Theatrical release poster
|Directed by||Paul Thomas Anderson|
|Produced by||Paul Thomas Anderson
|Written by||Paul Thomas Anderson|
Philip Seymour Hoffman
Mary Lynn Rajskub
|Music by||Jon Brion|
|Edited by||Leslie Jones|
|Distributed by||Columbia Pictures (United States)
New Line Cinema (International)
|Running time||95 minutes|
After the release of his previous film Magnolia (which ran over three hours), Anderson stated that he would like to work with Adam Sandler in the future and that he was determined to make his next film ninety minutes long.
The film won rave reviews for Adam Sandler in his first major departure from the broader comedies that had made him a star. Roger Ebert wrote in the Chicago Sun-Times that "Sandler, liberated from the constraints of formula, reveals unexpected depths as an actor. Watching this film, you can imagine him in Dennis Hopper roles. He has darkness, obsession and power. He can't go on making those moronic comedies forever, can he?" He won Best Actor at the Gijón International Film Festival and was nominated for the Golden Globe Award for Best Actor – Motion Picture Musical or Comedy.
Barry Egan (Adam Sandler) is a single man who owns a company that markets themed toilet plungers and other novelty items. He has seven overbearing sisters who ridicule and emotionally abuse him regularly and leads a very lonely life punctuated by fits of rage and anguish. In the span of one morning, he witnesses an inexplicable car accident, picks up an abandoned harmonium from the street, and encounters Lena Leonard (Emily Watson), a coworker of his sister's, Lena having orchestrated this meeting after seeing him in a family picture belonging to his sister Elizabeth (Mary Lynn Rajskub).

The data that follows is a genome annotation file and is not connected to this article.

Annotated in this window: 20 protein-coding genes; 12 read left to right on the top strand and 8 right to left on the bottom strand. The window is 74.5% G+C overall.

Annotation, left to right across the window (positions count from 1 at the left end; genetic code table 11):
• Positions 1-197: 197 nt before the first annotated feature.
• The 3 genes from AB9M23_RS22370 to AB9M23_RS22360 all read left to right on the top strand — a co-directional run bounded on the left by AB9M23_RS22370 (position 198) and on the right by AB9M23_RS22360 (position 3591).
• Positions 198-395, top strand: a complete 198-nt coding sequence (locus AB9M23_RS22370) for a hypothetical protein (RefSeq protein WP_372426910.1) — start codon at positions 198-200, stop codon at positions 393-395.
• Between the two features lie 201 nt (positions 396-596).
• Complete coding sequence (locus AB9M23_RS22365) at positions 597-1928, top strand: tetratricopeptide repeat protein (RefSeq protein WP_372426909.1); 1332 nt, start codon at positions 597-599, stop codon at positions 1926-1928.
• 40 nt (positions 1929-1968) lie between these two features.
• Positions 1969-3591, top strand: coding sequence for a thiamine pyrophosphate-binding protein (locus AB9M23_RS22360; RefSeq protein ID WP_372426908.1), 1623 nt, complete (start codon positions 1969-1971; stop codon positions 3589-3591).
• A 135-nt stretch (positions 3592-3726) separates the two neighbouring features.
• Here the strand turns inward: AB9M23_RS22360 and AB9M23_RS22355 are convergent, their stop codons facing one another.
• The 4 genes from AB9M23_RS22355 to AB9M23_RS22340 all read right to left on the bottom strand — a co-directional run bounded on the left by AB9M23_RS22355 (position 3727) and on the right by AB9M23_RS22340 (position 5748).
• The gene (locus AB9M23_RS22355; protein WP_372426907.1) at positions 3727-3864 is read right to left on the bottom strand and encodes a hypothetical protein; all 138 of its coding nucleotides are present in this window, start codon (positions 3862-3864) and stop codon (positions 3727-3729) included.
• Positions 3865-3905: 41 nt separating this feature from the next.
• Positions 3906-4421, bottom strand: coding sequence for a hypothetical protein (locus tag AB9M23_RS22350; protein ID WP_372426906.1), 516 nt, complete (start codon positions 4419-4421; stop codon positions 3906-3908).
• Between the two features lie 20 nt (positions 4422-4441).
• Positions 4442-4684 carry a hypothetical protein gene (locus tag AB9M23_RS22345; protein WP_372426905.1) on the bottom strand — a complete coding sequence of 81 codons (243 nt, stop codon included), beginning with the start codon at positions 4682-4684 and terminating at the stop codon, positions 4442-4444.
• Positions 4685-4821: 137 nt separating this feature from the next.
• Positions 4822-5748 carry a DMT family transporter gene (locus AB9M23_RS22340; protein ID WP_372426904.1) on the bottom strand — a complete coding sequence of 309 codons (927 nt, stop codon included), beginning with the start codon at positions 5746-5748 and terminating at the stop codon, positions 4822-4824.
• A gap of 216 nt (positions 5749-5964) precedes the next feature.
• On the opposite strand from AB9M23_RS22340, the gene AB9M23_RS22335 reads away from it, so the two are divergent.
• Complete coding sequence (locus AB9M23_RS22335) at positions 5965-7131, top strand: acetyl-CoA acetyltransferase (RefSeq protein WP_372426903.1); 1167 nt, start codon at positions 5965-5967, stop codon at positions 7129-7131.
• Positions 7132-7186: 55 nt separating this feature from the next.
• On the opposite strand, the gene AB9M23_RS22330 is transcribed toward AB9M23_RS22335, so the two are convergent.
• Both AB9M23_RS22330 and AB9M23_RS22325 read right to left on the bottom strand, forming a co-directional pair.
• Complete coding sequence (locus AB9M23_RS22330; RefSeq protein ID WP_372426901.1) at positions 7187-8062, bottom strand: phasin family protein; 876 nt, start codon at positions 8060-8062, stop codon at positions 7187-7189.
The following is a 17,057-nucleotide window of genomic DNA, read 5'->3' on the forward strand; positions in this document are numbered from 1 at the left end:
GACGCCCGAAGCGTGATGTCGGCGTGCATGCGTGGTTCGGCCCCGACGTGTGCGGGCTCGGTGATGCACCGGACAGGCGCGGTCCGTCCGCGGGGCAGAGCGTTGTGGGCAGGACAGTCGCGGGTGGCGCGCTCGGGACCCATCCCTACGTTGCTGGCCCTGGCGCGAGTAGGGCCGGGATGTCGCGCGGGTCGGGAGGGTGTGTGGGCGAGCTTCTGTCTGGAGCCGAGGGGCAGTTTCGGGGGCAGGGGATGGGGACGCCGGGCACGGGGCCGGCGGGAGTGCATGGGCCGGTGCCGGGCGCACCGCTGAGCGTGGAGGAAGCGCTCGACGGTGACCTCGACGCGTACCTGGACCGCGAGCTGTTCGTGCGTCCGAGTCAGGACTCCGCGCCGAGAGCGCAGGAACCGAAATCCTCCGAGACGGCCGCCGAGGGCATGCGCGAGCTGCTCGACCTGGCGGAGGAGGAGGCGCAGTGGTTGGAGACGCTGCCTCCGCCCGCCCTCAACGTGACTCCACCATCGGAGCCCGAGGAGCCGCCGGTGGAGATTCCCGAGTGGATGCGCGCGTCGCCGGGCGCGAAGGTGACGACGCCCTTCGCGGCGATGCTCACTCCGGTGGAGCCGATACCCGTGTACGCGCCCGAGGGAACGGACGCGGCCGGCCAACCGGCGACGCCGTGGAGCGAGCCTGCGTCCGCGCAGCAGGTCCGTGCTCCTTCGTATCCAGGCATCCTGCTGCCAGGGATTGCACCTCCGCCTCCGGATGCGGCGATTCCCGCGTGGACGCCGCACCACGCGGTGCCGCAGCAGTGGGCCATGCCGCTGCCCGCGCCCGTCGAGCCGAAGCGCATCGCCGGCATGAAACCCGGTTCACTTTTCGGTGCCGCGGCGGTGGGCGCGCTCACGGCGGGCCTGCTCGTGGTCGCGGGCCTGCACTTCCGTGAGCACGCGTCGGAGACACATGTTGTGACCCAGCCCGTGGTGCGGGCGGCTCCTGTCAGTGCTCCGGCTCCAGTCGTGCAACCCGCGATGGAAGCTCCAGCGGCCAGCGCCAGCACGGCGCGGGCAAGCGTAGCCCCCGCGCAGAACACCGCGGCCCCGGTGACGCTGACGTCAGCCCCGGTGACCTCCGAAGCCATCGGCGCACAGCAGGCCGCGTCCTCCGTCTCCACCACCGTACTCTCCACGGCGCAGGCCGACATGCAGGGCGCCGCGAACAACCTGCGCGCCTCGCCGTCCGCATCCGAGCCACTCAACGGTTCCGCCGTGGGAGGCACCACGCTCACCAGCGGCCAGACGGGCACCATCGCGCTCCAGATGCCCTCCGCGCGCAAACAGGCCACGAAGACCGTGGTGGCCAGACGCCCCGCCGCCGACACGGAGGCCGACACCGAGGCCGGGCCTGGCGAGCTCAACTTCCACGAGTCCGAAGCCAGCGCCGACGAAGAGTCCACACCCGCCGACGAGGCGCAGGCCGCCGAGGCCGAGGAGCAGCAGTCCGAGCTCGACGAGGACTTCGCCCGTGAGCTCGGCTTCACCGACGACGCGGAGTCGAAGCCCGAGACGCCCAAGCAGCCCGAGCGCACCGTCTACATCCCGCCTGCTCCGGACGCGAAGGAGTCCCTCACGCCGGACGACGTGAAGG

Coping with his loneliness, Barry calls a phone-sex line, but the operator attempts to extort money and sends her four henchmen, who are brothers, to collect. This complicates his budding relationship with Lena, as well as his plan to exploit a loophole in a Healthy Choice promotion and amass a million frequent flyer miles by buying large quantities of pudding. After Lena leaves for Hawaii on a business trip, Barry decides to follow her. He arrives and calls one of his manipulative sisters to learn where Lena is staying. When his sister starts abusing him again, Barry snaps and demands she give him the information, which she does. Lena is overjoyed to see Barry, and they later have sex. At first, Barry explains that he is in Hawaii on a business trip by coincidence, but he soon admits that he came only for her. The romance develops further, and Barry finally feels some relief from the emotional isolation he has endured.
After they return home, the four brothers ram their car into Barry's, leaving Lena mildly injured. With his new-found freedom from loneliness in jeopardy, a surprisingly aggressive and poised Barry adeptly fights off all four of the goons in a matter of seconds. Suspecting that Lena will leave him if she finds out about the phone-sex fiasco, Barry leaves Lena at the hospital and tries to end the harassment by calling the phone-sex line back and speaking to the "supervisor", who turns out to be Dean Trumbell (Philip Seymour Hoffman), who is also the owner of a mattress store. Barry travels to the mattress store in Provo, Utah, to confront Dean face to face. Dean, at first trying to intimidate Barry, finds Barry much more intimidating and Barry compels Dean to leave him alone.